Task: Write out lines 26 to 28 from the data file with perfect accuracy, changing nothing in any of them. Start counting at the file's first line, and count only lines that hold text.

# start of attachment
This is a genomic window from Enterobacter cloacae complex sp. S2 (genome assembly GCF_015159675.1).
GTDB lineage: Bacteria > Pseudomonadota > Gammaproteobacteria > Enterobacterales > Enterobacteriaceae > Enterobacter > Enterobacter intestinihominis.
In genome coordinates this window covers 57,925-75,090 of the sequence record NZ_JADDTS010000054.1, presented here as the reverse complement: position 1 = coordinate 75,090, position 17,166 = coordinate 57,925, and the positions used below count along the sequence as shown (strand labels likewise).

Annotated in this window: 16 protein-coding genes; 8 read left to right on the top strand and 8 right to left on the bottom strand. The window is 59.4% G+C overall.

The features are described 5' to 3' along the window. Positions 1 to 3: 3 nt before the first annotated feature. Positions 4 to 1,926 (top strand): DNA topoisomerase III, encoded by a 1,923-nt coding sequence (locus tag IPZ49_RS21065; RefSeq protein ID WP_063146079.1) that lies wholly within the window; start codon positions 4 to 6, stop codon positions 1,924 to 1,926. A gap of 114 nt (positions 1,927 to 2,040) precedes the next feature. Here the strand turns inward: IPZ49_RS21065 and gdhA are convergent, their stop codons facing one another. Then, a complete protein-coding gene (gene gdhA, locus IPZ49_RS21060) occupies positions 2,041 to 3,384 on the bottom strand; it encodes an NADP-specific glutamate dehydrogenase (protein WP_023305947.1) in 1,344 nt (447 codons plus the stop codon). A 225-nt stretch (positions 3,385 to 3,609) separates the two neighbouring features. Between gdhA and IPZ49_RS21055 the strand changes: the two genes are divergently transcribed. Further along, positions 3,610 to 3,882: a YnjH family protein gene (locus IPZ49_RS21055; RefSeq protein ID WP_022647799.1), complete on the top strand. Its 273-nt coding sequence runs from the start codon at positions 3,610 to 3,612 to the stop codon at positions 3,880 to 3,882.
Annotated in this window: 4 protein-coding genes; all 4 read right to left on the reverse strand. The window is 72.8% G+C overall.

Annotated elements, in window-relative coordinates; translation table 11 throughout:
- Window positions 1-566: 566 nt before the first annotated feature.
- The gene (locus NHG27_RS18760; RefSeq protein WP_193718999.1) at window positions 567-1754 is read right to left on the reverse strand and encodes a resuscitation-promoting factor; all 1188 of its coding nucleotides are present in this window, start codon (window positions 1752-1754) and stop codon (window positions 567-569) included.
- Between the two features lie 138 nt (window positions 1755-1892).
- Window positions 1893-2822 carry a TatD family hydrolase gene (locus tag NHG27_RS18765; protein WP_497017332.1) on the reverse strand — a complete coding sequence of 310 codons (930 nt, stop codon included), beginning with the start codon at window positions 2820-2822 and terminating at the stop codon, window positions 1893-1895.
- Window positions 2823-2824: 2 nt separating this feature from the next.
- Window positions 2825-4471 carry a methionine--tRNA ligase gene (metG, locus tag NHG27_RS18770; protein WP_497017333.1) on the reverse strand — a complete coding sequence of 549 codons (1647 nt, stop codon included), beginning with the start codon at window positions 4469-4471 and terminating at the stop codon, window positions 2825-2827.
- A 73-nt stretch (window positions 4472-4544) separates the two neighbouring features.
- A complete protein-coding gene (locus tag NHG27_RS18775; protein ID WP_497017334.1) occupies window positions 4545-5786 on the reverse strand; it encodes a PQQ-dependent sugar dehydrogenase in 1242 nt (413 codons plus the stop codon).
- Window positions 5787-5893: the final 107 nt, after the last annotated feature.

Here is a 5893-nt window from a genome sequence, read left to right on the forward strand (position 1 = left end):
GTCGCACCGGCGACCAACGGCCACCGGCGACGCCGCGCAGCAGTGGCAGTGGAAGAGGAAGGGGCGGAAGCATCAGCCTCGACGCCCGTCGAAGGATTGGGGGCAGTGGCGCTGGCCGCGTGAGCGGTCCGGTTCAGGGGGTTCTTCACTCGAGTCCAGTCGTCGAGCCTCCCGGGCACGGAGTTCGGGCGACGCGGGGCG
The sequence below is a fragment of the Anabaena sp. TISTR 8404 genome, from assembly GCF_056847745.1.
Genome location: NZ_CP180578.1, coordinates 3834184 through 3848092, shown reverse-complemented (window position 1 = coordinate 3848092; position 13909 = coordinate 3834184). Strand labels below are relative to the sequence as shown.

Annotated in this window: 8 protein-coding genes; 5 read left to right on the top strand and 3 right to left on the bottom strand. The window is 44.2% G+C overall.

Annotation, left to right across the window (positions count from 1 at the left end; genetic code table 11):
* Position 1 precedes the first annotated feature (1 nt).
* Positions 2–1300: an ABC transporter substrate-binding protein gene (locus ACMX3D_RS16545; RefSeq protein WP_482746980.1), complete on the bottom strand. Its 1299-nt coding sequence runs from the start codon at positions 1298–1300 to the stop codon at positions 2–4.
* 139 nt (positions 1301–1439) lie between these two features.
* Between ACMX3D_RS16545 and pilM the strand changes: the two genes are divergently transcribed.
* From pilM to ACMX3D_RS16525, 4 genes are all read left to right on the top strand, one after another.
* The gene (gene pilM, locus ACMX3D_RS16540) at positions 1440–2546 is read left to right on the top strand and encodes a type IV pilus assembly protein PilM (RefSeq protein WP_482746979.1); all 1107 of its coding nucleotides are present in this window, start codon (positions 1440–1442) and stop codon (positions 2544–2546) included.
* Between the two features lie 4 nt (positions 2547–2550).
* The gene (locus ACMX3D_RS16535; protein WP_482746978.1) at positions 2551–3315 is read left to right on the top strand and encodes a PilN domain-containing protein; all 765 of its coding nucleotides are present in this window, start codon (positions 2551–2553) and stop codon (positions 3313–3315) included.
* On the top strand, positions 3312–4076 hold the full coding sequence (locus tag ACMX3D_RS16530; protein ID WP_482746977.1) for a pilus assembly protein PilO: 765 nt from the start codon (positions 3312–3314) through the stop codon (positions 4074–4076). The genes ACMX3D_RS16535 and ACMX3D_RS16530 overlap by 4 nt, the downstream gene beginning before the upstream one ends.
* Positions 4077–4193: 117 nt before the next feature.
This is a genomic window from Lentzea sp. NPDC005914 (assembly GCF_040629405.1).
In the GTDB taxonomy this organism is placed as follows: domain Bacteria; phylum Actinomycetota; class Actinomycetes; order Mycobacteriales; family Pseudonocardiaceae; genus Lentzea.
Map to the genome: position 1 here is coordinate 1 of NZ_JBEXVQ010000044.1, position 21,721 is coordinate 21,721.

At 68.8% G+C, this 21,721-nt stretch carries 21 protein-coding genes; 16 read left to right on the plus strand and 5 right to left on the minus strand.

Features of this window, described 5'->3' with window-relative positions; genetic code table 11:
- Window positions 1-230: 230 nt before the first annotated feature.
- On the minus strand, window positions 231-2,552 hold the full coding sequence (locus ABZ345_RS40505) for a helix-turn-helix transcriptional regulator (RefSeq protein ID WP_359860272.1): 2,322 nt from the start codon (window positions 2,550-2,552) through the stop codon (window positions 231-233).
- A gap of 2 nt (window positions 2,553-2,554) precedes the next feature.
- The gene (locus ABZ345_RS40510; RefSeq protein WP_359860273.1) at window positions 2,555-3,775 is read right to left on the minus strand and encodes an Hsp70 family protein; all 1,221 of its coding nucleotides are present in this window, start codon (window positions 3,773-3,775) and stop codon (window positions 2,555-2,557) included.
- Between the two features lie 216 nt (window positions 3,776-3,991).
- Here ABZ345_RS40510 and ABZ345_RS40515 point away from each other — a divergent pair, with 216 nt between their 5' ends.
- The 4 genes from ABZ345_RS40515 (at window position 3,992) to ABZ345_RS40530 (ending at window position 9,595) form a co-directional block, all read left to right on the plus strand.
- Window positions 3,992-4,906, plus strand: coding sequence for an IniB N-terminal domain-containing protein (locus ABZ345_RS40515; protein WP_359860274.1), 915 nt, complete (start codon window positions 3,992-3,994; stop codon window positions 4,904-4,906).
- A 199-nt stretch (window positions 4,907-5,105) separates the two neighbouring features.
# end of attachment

* Between ACMX3D_RS16545 and pilM the strand changes: the two genes are divergently transcribed.
* From pilM to ACMX3D_RS16525, 4 genes are all read left to right on the top strand, one after another.
* The gene (gene pilM, locus ACMX3D_RS16540) at positions 1440–2546 is read left to right on the top strand and encodes a type IV pilus assembly protein PilM (RefSeq protein WP_482746979.1); all 1107 of its coding nucleotides are present in this window, start codon (positions 1440–1442) and stop codon (positions 2544–2546) included.